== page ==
At Hennepin County Medical Center in Minneapolis, psychiatric units are full so often that delusional and unstable patients are restrained in an ER holding unit until beds open up.
At North Memorial Medical Center in Robbinsdale, a man in his early 20s has been stuck in inpatient care for seven months because there are no vacancies in long-term state facilities.
“It feels like he is an animal there,” said his mother, Trina, who spoke on the condition of anonymity for her son.
Minnesota has long had a shortage of mental health beds compared to other states — partly by design, because state officials invested in prevention programs designed to help patients avoid the need for costly inpatient beds.”
There are 19 facilities in my state with 744 beds that so underserve the population of suicidal and traumatized children I’ve come to know because they are simply unable to provide the services they could provide because the waiting list is so long to get in**.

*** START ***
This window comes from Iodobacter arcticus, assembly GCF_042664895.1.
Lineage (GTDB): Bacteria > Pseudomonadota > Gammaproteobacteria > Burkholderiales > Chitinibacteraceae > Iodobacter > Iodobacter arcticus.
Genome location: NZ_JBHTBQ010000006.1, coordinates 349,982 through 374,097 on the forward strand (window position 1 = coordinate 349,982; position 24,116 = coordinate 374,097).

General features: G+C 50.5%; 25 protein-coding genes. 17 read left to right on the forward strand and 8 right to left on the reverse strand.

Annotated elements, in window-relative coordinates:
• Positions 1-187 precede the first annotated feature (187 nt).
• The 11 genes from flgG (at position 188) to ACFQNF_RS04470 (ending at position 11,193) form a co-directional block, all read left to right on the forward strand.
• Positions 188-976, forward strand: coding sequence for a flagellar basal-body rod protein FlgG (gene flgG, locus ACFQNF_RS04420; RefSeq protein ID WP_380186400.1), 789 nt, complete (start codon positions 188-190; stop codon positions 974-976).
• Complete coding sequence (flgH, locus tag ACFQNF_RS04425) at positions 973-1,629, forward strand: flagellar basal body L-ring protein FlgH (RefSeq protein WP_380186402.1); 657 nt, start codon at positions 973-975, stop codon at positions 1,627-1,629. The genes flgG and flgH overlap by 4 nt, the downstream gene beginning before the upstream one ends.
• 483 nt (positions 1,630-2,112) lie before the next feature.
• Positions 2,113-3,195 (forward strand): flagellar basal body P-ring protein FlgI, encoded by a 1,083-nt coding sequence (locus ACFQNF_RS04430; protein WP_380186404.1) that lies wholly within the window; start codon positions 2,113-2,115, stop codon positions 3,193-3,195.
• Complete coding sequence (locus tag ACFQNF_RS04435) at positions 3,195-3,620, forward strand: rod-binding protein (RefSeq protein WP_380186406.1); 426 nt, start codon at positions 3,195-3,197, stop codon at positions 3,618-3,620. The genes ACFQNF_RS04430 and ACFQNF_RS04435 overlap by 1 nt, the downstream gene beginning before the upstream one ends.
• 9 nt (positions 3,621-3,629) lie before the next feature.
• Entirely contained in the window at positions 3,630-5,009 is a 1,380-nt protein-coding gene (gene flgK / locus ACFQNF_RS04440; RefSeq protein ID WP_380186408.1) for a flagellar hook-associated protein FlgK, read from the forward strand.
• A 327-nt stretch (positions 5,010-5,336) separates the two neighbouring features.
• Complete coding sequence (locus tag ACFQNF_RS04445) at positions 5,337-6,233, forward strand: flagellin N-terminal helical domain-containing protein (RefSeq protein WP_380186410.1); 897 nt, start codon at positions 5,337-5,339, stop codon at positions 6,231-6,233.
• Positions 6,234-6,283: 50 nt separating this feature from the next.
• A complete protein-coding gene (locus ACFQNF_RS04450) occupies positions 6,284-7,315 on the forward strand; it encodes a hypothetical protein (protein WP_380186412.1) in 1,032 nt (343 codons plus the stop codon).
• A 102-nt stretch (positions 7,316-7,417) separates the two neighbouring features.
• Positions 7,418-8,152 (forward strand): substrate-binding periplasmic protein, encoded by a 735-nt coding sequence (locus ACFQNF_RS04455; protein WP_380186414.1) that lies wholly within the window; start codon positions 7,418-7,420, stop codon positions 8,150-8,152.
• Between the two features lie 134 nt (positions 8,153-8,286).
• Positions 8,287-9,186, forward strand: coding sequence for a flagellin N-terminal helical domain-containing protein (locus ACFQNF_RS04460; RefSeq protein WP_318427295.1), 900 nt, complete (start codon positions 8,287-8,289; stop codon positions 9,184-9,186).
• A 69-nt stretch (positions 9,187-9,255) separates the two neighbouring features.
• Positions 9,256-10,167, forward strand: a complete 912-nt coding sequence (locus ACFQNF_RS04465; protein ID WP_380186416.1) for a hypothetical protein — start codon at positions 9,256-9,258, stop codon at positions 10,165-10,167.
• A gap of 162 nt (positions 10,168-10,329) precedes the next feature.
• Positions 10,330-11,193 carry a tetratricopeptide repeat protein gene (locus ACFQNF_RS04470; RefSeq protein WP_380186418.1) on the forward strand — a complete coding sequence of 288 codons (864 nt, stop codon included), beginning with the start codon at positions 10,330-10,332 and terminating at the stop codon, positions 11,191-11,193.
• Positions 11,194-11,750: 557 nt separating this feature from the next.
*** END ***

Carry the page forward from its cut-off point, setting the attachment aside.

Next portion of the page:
This is about failed band aid initiatives and lawmakers ignoring the severe mental health problems of at risk children that long ago escalated to where teachers can’t teach and schools fail, social workers can’t save the children they work with and law enforcement’s biggest job is managing mentally unhealthy people in their squad cars and jail cells.
Employee turnover in teaching and social work is extremely high and law enforcement is now being forced to manage more and more of this community’s problems.
It takes extraordinary talent and commitment to enter these professions and these hard working and committed people will not succeed until the rest of us appreciate the value of the work they do and the need for our community’s support of the necessary services that are missing for the people they work with.
Dear state and federal lawmaker;
It’s nice to have investments in new stadiums, transportation systems and shiny new buildings but do you really think that those public dollars offer a return on investment anywhere near the *investment in at risk children will return?
Children with needs that keep them from being contributing members of our community have a cost that today is outside the understanding of the majority of lawmakers I have come to know.